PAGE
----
New changes could make taxi situation even worse…

Have you ever tried to get a taxi on a night out lately? They are as rare as hen’s teeth. Rather than do something constructive to address the problem, the Department for Infrastructure will worsen the situation with new legislation. From Clodagh Rice at the BBC:

Taxi operators have warned proposed licensing changes in Northern Ireland could have a “devastating” impact on the industry.

It comes after a Department for Infrastructure proposal to change taxi operators’ licensing regulations.

This follows court cases in England and Wales.

One of the implications of the proposals could be a 20% increase on average fare prices.

Stephen Anton from Fonacab, representing the Licensed Taxi Operators’ Association, told a Stormont committee there was a lack of understanding of the implications the proposals could have locally, which would mean higher prices and potential closures.

“If implemented, this could increase taxi fares by 20% and prevent those who are most in need from accessing taxi services,” he said.

“This also has the potential to close many operators down permanently.”

The committee heard that in 2014 there were 16,000 taxi licences, by 2021 that number had fallen to 8,500 and by December 2023 it was down to 7,500.

Mr Anton said that was the number of licences rather than the number of active drivers, which in January was estimated at about 5,000 drivers – a figure he said should be about 50% higher.

He said the proposed legal changes would result in taxi operators or drivers who have total annual fares of £90,000 or above having to charge VAT on all bookings.

“We have lost 50% of our drivers since Covid-19 and we have never recovered from that,” she said.

She added she found it difficult to keep drivers in the industry – with all of them over the age of 60, including her father who is 75 – and she warned further changes would be “devastating”.

“If this VAT element comes in, that will definitely call it a day,” she told the committee.

In July 2023, the UK High Court ruled in favour of Uber UK, which was seeking to oblige all private taxi operators to charge 20% VAT on their rides. This was after Uber was hit with a massive VAT bill of nearly a billion. Uber is saying that if they need to pay VAT, then so should other taxi companies, and this is the issue for other firms.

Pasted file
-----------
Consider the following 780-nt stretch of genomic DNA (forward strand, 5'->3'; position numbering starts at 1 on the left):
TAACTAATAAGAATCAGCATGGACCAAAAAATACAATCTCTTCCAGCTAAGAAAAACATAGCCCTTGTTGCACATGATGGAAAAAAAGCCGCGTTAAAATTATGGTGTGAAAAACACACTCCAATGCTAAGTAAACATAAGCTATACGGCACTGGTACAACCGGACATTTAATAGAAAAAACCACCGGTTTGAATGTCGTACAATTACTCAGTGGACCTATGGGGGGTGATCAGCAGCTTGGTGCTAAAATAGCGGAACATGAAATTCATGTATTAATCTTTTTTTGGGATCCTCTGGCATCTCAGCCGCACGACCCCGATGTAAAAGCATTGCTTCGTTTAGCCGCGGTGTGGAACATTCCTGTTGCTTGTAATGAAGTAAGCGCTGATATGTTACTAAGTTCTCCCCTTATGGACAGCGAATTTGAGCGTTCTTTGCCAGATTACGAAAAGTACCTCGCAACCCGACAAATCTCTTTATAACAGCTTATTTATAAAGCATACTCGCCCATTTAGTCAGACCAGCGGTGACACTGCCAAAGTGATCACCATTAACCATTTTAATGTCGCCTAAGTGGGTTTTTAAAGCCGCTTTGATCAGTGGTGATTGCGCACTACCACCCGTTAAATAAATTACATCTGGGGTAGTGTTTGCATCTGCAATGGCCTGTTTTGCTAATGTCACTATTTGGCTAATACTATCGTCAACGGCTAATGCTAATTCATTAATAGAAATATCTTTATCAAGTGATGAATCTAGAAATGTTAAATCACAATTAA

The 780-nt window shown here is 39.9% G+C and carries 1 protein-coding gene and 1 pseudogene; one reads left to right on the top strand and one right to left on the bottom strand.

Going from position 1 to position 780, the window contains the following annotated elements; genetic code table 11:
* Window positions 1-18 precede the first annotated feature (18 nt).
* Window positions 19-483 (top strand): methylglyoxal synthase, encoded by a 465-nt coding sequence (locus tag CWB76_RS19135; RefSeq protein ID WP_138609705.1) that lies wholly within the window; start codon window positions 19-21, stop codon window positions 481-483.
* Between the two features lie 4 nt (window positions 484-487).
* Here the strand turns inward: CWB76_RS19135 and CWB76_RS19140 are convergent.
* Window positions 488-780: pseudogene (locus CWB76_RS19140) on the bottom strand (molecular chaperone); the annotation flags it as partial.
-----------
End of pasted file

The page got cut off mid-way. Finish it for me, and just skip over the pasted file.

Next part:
It seems that a few issues are going on here. The main one is the change in usage patterns. Taxis are most busy on Friday and Saturday nights; during the week, they can be quiet. They need to change the rules to make it easier for people to work part-time as taxi drivers. You can’t expect people to be full-time taxi drivers when you really only need them for 4 hours on Saturday nights.

I personally think there are too many barriers to entry, and costs are too high. Let’s face it, it is not the most complicated job in the world. You just need to bring someone from A to B safely. In other parts of the world, there is no shortage of Ubers and other systems. I was astonished when I was in London last year and booked an Uber; it was there in 2 minutes.

Here, the big local oligopoly firms understandably do what they can to block Uber’s entrance into the market, and the department facilitates this with its ineptitude.

I do see Uber’s downside. They take quite a massive cut of drivers’ fees, and there is the issue that when they dominate a market, it is bad for competition.

Here is my idea of how to fix the problem.

DFI work with one of our local tech firms to produce their own taxi app. It would have a fixed rate commission to cover running costs. Drivers are independent and can work as little or as many hours as they like. With no middlemen or depot rents, the drivers make more money, and everyone is happy.

The downside of this proposal is local mega operators will go ape sh*te to block it.

Instead, the most realistic scenario is DFI will do f*ck all, and the taxi situation just gets worse. The nighttime economy declines, more entertainment venues and pubs will close, there will be lower rates income for the councils, tourism will suffer, etc.

But on the plus side people like me are discovering it is less hassle to just drive into the town and don’t drink. You get to bed early and wake up with a clear head. Sure the bar owner does not make much on my fizzy waters but such is live.


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